The research objective of this award is to understand the tribochemical behaviors of adsorbate molecules on solids under equilibrium conditions and develop chemical strategies that inhibit the formation of detrimental tribochemical reaction products. The specific goal is to prevent the formation of so-called frictional polymers at electrical and sliding contacts associated with microelectromechanical system (MEMS) containing moving parts. The frictional polymer increases contact resistance of metal switch components. It can also cause power dissipation problems if too much is produced in narrow moving gaps. The main hypothesis is that surface reactions on tribologically stressed or activated solid surfaces are responsible for frictional polymer formation. The surface chemistry knowledge obtained form heterogeneous catalysis studies will be utilized to understand and control chemical reactions at tribological interfaces. A combination of innovative surface analysis techniques will be employed to attain meaningful chemical information of the interfacial species and find the optimum vapor environments that can assure the wear-free operation as well as prevent detrimental tribochemical reactions from occurring at MEMS interfaces.
The knowledge gained in this study will help understand the tribochemical fundamentals governing the interfacial friction and wear behaviors in ambient conditions and establish a new paradigm for extended operation of MEMS devices with full mechanical motions such as sliding, hinges, rotations, etc. Several graduate and undergraduate researchers will be immersed into multi-disciplinary and multi-scale research environments, gaining unique perspectives on the insertion of new knowledge into technical applications. The research activities and outcomes of the project will be utilized for underrepresented group outreach and as study examples in class.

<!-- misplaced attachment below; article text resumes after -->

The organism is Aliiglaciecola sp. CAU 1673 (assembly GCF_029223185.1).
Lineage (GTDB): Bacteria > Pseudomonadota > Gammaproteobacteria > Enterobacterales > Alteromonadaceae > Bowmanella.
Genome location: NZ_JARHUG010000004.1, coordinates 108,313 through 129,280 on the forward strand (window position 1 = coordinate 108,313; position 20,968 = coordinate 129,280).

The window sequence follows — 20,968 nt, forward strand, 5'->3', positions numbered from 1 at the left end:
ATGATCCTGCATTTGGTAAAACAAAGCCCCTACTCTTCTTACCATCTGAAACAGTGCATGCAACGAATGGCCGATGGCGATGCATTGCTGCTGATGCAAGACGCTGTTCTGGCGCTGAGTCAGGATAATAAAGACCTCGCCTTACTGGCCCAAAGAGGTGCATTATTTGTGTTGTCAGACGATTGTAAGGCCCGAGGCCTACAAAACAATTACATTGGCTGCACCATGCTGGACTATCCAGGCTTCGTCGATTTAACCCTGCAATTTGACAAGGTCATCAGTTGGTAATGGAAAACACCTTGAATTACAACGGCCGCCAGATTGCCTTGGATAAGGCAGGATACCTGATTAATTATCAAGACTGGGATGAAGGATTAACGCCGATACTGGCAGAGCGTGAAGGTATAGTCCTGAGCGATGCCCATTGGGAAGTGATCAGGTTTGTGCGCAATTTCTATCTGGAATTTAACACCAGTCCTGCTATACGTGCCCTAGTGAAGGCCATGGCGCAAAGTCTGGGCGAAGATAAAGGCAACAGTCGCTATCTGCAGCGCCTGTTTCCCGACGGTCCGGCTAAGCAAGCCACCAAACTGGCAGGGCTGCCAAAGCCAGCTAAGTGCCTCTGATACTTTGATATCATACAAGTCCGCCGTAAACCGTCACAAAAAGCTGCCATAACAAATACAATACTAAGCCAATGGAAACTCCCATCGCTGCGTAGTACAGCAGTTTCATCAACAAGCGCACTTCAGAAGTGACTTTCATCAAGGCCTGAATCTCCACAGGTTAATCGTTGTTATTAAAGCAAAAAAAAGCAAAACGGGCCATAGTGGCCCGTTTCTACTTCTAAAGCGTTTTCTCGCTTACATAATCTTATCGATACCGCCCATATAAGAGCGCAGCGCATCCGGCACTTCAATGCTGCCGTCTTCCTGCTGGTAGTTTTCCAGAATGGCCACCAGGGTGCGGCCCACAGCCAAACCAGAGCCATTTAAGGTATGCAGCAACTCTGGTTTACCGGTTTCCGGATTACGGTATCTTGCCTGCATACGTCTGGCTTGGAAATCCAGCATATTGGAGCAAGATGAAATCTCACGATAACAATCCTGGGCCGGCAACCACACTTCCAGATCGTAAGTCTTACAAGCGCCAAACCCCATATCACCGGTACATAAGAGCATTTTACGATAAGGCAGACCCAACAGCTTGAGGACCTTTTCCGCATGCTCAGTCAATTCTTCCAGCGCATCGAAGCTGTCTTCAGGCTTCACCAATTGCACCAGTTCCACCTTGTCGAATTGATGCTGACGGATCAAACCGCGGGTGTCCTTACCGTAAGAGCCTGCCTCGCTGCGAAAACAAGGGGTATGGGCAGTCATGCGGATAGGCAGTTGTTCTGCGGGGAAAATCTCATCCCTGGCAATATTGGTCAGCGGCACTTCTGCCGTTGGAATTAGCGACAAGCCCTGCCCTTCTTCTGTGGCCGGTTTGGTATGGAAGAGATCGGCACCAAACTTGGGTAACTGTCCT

The main goal of this project was to understand how the vapor adsorption from the gas phase affects the tribological properties of sliding interfaces, with emphasis on molecular and chemical natures of the adsorbed molecules. Friction is usually thought as a two-body problem, in which the two solid surfaces move against each other and a friction coefficient parameter is determined by mechanical and geometrical properties of solid materials. However, it should be noted that "third bodies" play an important role in friction. These third bodies could be as big as chunks of wear debris or as small as molecules impinged from the gas phase and adsorbed on the surface for a short residence time. We have extensively studied the molecular tribology by adsorbates on solid surfaces in ambient conditions. Effects of adsorbed molecules on adhesion, friction, and wear were reviewed in an invited feature article of Langmuir (Image: Cover page of Langmuir). The dependence of friction on molecular structure of adsorbates was studied and it was found that long-chain linear alcohols are the best for vapor phase lubrication. This study also found that the adsorption of one monolayer of n-pentanol could bring the friction coefficient of various material pairs into a narrow range of 0.15~0.2, confirming that the friction can be governed by the shear of the physisorbed molecules rather than mechanical properties or surface chemistry of sliding solid materials (Image: Lubrication by physisorbed molecules). It was found that the main structural factor for frictional polymer formation is the unsaturated C=C double bond in the alkyl groups of the adsorbed molecules plays an important role. This finding allowed designing controlled synthesis of frictional polymers selectively at the site of sliding interface and demonstration of its lubrication efficacy in the absence of continuous supply of lubricant vapor molecules (Image: Boundary lubrication by tribopolymers). Broader impacts of this project were mainly on human resources development and educational components. Two female graduate students and two male graduate students were educated and trained. Two are already graduated and working in relevant industries; one is about to graduate. Also two undergraduate students were involved in this research and one of them co-authored a peer-reviewed journal paper (RSC Advances 2014, Image: Boundary lubrication by tribopolymers). Microelectromechanical system devices used for this project (generously provided by Dr. Dugger at Sandia National Laboratories) as well as spectroscopic data and principles were used in a graduate surface characterization course. These course materials will be reserved and used in future courses.